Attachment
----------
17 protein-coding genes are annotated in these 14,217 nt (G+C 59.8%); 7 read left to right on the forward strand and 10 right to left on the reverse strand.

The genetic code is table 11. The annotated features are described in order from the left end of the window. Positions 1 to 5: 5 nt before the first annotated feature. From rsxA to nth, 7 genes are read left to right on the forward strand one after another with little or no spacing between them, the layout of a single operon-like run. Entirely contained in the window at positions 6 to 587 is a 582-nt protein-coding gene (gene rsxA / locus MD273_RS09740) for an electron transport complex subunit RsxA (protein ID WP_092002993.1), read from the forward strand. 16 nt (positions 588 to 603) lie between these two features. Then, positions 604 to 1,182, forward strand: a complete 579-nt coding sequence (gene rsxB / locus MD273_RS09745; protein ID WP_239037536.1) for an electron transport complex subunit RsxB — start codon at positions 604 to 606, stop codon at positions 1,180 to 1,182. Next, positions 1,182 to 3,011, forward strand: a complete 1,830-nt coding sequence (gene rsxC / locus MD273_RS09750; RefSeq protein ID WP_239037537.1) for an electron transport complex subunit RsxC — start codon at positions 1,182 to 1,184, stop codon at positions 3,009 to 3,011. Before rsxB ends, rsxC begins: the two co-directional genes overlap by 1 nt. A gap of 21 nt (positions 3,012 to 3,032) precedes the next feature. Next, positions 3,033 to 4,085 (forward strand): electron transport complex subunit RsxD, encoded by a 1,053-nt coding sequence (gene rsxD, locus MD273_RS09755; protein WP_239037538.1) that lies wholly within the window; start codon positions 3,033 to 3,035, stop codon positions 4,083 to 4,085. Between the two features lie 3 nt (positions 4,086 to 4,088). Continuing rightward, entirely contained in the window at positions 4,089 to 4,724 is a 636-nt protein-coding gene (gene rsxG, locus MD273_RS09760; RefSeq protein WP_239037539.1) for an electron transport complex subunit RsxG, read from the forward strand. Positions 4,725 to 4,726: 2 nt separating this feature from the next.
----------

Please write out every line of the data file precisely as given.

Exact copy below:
17 protein-coding genes are annotated in these 14,217 nt (G+C 59.8%); 7 read left to right on the forward strand and 10 right to left on the reverse strand.

The genetic code is table 11. The annotated features are described in order from the left end of the window. Positions 1 to 5: 5 nt before the first annotated feature. From rsxA to nth, 7 genes are read left to right on the forward strand one after another with little or no spacing between them, the layout of a single operon-like run. Entirely contained in the window at positions 6 to 587 is a 582-nt protein-coding gene (gene rsxA / locus MD273_RS09740) for an electron transport complex subunit RsxA (protein ID WP_092002993.1), read from the forward strand. 16 nt (positions 588 to 603) lie between these two features. Then, positions 604 to 1,182, forward strand: a complete 579-nt coding sequence (gene rsxB / locus MD273_RS09745; protein ID WP_239037536.1) for an electron transport complex subunit RsxB — start codon at positions 604 to 606, stop codon at positions 1,180 to 1,182. Next, positions 1,182 to 3,011, forward strand: a complete 1,830-nt coding sequence (gene rsxC / locus MD273_RS09750; RefSeq protein ID WP_239037537.1) for an electron transport complex subunit RsxC — start codon at positions 1,182 to 1,184, stop codon at positions 3,009 to 3,011. Before rsxB ends, rsxC begins: the two co-directional genes overlap by 1 nt. A gap of 21 nt (positions 3,012 to 3,032) precedes the next feature. Next, positions 3,033 to 4,085 (forward strand): electron transport complex subunit RsxD, encoded by a 1,053-nt coding sequence (gene rsxD, locus MD273_RS09755; protein WP_239037538.1) that lies wholly within the window; start codon positions 3,033 to 3,035, stop codon positions 4,083 to 4,085. Between the two features lie 3 nt (positions 4,086 to 4,088). Continuing rightward, entirely contained in the window at positions 4,089 to 4,724 is a 636-nt protein-coding gene (gene rsxG, locus MD273_RS09760; RefSeq protein WP_239037539.1) for an electron transport complex subunit RsxG, read from the forward strand. Positions 4,725 to 4,726: 2 nt separating this feature from the next.